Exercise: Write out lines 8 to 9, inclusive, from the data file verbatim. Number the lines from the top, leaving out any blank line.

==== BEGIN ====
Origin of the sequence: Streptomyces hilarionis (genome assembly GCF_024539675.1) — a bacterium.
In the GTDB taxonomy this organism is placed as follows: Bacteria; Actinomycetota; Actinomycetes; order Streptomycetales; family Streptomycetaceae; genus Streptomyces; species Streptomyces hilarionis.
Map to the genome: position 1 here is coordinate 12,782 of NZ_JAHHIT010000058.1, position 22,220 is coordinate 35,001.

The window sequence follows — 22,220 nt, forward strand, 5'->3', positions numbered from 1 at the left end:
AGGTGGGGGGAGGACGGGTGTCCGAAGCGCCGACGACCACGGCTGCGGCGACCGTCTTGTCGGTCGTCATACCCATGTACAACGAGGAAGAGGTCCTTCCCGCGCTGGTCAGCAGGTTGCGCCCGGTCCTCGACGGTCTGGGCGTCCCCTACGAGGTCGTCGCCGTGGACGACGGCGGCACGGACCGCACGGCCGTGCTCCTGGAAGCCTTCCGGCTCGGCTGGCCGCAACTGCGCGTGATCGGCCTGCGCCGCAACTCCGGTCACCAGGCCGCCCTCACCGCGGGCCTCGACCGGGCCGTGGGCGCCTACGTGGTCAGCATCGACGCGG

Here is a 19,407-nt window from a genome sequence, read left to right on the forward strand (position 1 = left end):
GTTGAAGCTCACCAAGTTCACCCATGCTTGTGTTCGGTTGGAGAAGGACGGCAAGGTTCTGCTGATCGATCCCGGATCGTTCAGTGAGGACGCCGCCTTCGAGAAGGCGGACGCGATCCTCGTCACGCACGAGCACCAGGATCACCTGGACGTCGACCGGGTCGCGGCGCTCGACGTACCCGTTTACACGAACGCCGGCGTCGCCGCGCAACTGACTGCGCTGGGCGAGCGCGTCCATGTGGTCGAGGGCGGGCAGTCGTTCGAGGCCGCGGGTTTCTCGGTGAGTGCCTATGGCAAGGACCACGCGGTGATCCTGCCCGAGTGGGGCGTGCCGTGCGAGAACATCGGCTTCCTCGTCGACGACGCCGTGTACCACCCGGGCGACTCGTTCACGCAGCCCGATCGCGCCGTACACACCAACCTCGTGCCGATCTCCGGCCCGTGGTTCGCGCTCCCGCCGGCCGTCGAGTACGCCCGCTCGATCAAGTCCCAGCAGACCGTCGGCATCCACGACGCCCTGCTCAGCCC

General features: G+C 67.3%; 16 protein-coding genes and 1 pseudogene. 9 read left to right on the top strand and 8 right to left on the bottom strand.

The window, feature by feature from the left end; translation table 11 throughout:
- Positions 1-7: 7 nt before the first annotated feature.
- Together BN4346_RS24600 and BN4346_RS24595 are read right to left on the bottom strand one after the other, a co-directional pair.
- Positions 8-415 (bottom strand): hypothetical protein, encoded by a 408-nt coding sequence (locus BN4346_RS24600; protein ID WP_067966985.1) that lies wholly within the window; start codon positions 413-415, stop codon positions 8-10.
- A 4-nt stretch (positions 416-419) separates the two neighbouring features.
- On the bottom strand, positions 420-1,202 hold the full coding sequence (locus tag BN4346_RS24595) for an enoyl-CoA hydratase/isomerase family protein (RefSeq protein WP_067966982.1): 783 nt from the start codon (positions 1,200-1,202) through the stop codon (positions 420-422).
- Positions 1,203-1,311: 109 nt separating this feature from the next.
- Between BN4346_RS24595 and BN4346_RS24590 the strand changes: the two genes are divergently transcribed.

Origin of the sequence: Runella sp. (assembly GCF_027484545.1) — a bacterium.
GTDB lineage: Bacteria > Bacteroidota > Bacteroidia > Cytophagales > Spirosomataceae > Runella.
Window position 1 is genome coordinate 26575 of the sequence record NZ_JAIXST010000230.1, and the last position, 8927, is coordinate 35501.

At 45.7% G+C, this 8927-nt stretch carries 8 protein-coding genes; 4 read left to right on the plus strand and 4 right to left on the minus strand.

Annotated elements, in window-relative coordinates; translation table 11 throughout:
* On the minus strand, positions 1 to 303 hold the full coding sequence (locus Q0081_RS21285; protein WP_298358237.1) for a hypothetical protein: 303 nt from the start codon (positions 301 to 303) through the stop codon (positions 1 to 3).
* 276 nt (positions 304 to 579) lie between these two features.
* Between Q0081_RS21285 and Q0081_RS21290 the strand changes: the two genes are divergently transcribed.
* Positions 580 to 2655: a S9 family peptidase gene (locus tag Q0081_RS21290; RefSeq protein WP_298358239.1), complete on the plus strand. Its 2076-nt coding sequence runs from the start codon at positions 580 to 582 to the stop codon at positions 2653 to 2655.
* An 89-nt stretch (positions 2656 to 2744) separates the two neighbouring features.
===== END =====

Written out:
General features: G+C 67.3%; 16 protein-coding genes and 1 pseudogene. 9 read left to right on the top strand and 8 right to left on the bottom strand.

The window, feature by feature from the left end; translation table 11 throughout: